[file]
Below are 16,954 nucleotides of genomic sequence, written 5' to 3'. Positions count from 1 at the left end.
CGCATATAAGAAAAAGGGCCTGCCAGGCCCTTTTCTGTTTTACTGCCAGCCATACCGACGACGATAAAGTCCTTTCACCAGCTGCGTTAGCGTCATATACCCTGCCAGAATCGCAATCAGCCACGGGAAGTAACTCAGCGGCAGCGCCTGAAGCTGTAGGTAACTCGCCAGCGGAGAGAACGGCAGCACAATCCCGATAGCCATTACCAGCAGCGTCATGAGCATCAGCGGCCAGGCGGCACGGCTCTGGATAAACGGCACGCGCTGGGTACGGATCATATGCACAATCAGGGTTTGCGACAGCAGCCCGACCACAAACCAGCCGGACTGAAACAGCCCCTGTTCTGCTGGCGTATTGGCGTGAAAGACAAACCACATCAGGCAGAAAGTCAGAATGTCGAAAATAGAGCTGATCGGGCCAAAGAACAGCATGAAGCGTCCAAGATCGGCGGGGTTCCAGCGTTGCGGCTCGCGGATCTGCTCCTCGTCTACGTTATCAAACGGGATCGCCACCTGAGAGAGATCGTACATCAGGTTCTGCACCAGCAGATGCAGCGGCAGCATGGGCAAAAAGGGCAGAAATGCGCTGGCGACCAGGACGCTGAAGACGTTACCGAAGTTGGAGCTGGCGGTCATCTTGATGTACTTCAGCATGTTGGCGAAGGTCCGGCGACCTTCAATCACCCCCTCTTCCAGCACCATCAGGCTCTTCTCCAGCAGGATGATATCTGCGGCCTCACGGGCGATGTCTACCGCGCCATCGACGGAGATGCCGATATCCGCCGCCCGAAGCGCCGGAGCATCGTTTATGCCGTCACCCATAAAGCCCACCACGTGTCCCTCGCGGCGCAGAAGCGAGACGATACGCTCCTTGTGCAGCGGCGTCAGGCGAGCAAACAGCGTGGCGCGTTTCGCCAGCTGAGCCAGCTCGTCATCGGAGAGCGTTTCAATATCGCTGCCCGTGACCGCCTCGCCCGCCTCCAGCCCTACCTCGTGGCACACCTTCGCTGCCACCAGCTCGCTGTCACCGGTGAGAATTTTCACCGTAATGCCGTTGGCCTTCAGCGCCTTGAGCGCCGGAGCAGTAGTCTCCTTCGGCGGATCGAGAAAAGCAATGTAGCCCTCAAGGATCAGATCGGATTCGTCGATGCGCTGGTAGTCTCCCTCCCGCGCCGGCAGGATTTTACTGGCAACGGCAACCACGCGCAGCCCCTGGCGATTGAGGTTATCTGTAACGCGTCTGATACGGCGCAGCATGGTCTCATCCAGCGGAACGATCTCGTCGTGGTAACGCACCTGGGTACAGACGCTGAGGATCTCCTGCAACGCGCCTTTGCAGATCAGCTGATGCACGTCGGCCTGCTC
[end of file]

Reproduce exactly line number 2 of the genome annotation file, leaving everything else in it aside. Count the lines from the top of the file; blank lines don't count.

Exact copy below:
CGCATATAAGAAAAAGGGCCTGCCAGGCCCTTTTCTGTTTTACTGCCAGCCATACCGACGACGATAAAGTCCTTTCACCAGCTGCGTTAGCGTCATATACCCTGCCAGAATCGCAATCAGCCACGGGAAGTAACTCAGCGGCAGCGCCTGAAGCTGTAGGTAACTCGCCAGCGGAGAGAACGGCAGCACAATCCCGATAGCCATTACCAGCAGCGTCATGAGCATCAGCGGCCAGGCGGCACGGCTCTGGATAAACGGCACGCGCTGGGTACGGATCATATGCACAATCAGGGTTTGCGACAGCAGCCCGACCACAAACCAGCCGGACTGAAACAGCCCCTGTTCTGCTGGCGTATTGGCGTGAAAGACAAACCACATCAGGCAGAAAGTCAGAATGTCGAAAATAGAGCTGATCGGGCCAAAGAACAGCATGAAGCGTCCAAGATCGGCGGGGTTCCAGCGTTGCGGCTCGCGGATCTGCTCCTCGTCTACGTTATCAAACGGGATCGCCACCTGAGAGAGATCGTACATCAGGTTCTGCACCAGCAGATGCAGCGGCAGCATGGGCAAAAAGGGCAGAAATGCGCTGGCGACCAGGACGCTGAAGACGTTACCGAAGTTGGAGCTGGCGGTCATCTTGATGTACTTCAGCATGTTGGCGAAGGTCCGGCGACCTTCAATCACCCCCTCTTCCAGCACCATCAGGCTCTTCTCCAGCAGGATGATATCTGCGGCCTCACGGGCGATGTCTACCGCGCCATCGACGGAGATGCCGATATCCGCCGCCCGAAGCGCCGGAGCATCGTTTATGCCGTCACCCATAAAGCCCACCACGTGTCCCTCGCGGCGCAGAAGCGAGACGATACGCTCCTTGTGCAGCGGCGTCAGGCGAGCAAACAGCGTGGCGCGTTTCGCCAGCTGAGCCAGCTCGTCATCGGAGAGCGTTTCAATATCGCTGCCCGTGACCGCCTCGCCCGCCTCCAGCCCTACCTCGTGGCACACCTTCGCTGCCACCAGCTCGCTGTCACCGGTGAGAATTTTCACCGTAATGCCGTTGGCCTTCAGCGCCTTGAGCGCCGGAGCAGTAGTCTCCTTCGGCGGATCGAGAAAAGCAATGTAGCCCTCAAGGATCAGATCGGATTCGTCGATGCGCTGGTAGTCTCCCTCCCGCGCCGGCAGGATTTTACTGGCAACGGCAACCACGCGCAGCCCCTGGCGATTGAGGTTATCTGTAACGCGTCTGATACGGCGCAGCATGGTCTCATCCAGCGGAACGATCTCGTCGTGGTAACGCACCTGGGTACAGACGCTGAGGATCTCCTGCAACGCGCCTTTGCAGATCAGCTGATGCACGTCGGCCTGCTC